COLUMBUS – Everything you need to know about the defensive juggernaut that is the Columbus Blue Jackets is that in the first round, defenseman Erik Cernak was the leading scorer for the Tampa Bay Lightning with three assists. And in a combined 20 playoff games, six of the most dynamic offensive players in the game – Nikita Kucherov, Steven Stamkos and Brayden Point, along with Brad Marchand, Patrice Bergeron and David Pastrnak of the Boston Bruins – have two goals, only one of them at even strength.
The Blue Jackets aren’t only shutting down some of the best players on the planet, they’re rendering them almost useless. Sure, Marchand has been free to break peoples’ sticks and punch them in the back of the head, but that’s about the extent of the impact he’s had on this second-round series. As for Bergeron, he’s winning more than 68 percent of his faceoffs, but the Bruins have almost nothing to show for all of that puck possession. The Bruins, in fact, took Pastrnak off the top line and replaced him with Danton Heinen, essentially to get him away from Jones and Werenski. (It’s not working. Pastrnak has become a perimeter player in this series.)
Not that this has pleased Blue Jackets coach John Tortorella, who spoke on the off-day Wednesday as though his team was trailing in the series instead of leading 2-1. “I still think we have a ton of things we need to improve on,” Tortorella said. “There are some major things we need to improve on for Game 4, and I mean that. We need more guys. I don’t think we have enough guys playing at the level they need to play at.”
Scoring was up in the NHL this season and the league has more exciting and dynamic players than it has ever had in its history. But the Blue Jackets are proving that if you want to have success in the playoffs, you still have to grind out your wins and find a way to wreck a masterpiece rather than create. And nobody has disrupted the opponents more than the Blue Jackets defense tandem of Seth Jones and Zach Werenski. Jones currently sits second in ice time behind Brent Burns with a per-game average of 28:04 in these playoffs, while Werenski is fifth at 26:36. And these are not easy minutes, either.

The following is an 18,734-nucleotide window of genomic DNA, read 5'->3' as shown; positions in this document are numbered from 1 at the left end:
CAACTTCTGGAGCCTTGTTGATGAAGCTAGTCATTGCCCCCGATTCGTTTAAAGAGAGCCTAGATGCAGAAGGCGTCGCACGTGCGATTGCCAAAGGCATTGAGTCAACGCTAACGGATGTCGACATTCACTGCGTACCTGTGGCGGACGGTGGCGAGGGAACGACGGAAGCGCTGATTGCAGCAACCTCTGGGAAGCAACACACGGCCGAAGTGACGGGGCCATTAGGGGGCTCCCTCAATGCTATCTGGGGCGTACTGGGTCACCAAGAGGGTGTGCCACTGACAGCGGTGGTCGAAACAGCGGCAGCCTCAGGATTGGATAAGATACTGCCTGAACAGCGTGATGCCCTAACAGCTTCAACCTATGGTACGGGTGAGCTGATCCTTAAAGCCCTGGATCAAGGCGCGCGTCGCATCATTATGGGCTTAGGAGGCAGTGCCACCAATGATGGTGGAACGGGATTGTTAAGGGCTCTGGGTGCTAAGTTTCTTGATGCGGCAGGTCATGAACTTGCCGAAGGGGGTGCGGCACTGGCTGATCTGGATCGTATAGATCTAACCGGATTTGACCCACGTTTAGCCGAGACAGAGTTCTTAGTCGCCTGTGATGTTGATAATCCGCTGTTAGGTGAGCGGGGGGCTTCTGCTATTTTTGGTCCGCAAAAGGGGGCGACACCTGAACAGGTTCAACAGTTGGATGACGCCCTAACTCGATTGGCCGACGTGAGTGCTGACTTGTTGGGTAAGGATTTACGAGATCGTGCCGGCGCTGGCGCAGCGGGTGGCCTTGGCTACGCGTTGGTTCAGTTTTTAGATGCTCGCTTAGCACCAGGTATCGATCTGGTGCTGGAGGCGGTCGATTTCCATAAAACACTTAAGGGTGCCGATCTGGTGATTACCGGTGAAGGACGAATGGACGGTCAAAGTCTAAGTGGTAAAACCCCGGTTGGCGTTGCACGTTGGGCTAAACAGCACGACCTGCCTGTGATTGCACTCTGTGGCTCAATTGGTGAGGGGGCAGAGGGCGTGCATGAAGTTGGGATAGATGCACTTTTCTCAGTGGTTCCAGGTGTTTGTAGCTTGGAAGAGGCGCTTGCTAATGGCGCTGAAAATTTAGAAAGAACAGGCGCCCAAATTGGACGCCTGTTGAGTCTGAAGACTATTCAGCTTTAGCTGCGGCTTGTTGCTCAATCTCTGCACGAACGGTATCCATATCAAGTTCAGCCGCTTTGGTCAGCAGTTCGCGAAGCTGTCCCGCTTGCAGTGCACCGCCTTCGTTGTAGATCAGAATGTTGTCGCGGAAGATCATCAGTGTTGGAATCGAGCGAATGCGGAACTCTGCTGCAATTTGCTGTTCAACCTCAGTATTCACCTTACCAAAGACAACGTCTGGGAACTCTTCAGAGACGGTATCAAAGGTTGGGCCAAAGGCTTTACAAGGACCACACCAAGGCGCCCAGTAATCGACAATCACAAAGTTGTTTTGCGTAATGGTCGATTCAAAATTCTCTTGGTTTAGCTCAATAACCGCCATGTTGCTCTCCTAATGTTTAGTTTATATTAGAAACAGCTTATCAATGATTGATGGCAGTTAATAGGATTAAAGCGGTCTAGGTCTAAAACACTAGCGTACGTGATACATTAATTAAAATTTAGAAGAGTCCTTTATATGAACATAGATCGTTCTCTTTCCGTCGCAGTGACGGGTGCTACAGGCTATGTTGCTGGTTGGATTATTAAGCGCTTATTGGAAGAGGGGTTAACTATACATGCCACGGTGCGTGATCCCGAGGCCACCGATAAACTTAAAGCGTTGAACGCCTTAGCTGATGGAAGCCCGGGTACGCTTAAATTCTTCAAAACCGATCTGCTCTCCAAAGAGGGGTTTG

“Just play hard defensively, that’s all we’re doing, honestly,” Jones said of his and Werenski’s success against the league’s top shooters. “Me personally, I’m just trying to be physical. I know I’m not known as a big, bruising defenseman. I did see I had six hits last game, though. I don’t know who’s counting that. Just trying to be physical and take time and space away.”
There have never been any questions about the offensive potential that both Jones and Werenski possess. Playing a 200-foot game has been a work in progress for both and they’ve made enormous strides in that area this past season. At the age of 24 and with six seasons under his belt, Jones is starting to enter the territory where he’ll be among the serious contenders for a Norris Trophy in the next couple of seasons. From munching minutes to producing offense to shutting down top players, Jones is beginning to check off an awful lot of boxes when it comes to being Norris-worthy.
“I think this is what Seth needed in his career, was to get on this big stage like this,” said Blue Jackets captain Nick Foligno. “We’ve always seen it, but now it’s getting nationally talked about. He is a big part of this team and an elite player in this league and it’s nice to see him get recognized. He doesn’t really care about it and that’s part of what makes him so good. He doesn’t need people talking about him to play like that.”
Most of the good defensive work Jones does is with his feet and his stick. Even speedy forwards have a difficult time getting past him and his speed allows him to make more risky offensive plays, knowing he can skate himself out of trouble and stop offensive drives with his stick. He’s also been a presence on the power play in the playoffs, replacing Werenski at the point alongside Artemi Panarin. So far in the post season, one of his two goals and four of his eight points have come on the power play.
“We’re going out there and just trying to dominate every game,” Jones said. “Whether it’s offensively or defensively, make a difference. That’s what we always say. Sometimes it’s not always positive, but we try to keep it that way for the most part.”
Seven games into this post-season and three games into the second round, it has been a case of mission accomplished.
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